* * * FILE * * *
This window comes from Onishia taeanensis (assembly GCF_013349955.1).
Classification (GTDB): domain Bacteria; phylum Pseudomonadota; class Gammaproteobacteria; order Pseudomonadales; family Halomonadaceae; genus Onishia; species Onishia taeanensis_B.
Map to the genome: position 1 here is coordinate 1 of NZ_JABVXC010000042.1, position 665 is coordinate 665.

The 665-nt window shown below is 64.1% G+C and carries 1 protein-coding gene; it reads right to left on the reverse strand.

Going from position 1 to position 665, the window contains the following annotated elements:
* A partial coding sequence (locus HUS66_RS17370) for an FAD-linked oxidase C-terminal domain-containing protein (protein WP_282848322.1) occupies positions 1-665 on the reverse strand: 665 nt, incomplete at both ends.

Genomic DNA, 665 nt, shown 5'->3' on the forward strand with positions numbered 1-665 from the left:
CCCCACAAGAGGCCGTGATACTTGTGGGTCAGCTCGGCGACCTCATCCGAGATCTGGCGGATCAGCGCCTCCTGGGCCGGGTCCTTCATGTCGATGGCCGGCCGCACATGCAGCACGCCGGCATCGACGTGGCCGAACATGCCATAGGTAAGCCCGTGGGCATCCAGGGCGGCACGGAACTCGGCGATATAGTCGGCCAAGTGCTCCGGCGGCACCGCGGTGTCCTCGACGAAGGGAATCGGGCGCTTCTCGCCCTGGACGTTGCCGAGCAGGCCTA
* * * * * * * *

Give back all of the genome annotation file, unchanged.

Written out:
This window comes from Onishia taeanensis (assembly GCF_013349955.1).
Classification (GTDB): domain Bacteria; phylum Pseudomonadota; class Gammaproteobacteria; order Pseudomonadales; family Halomonadaceae; genus Onishia; species Onishia taeanensis_B.
Map to the genome: position 1 here is coordinate 1 of NZ_JABVXC010000042.1, position 665 is coordinate 665.

The 665-nt window shown below is 64.1% G+C and carries 1 protein-coding gene; it reads right to left on the reverse strand.

Going from position 1 to position 665, the window contains the following annotated elements:
* A partial coding sequence (locus HUS66_RS17370) for an FAD-linked oxidase C-terminal domain-containing protein (protein WP_282848322.1) occupies positions 1-665 on the reverse strand: 665 nt, incomplete at both ends.

Genomic DNA, 665 nt, shown 5'->3' on the forward strand with positions numbered 1-665 from the left:
CCCCACAAGAGGCCGTGATACTTGTGGGTCAGCTCGGCGACCTCATCCGAGATCTGGCGGATCAGCGCCTCCTGGGCCGGGTCCTTCATGTCGATGGCCGGCCGCACATGCAGCACGCCGGCATCGACGTGGCCGAACATGCCATAGGTAAGCCCGTGGGCATCCAGGGCGGCACGGAACTCGGCGATATAGTCGGCCAAGTGCTCCGGCGGCACCGCGGTGTCCTCGACGAAGGGAATCGGGCGCTTCTCGCCCTGGACGTTGCCGAGCAGGCCTA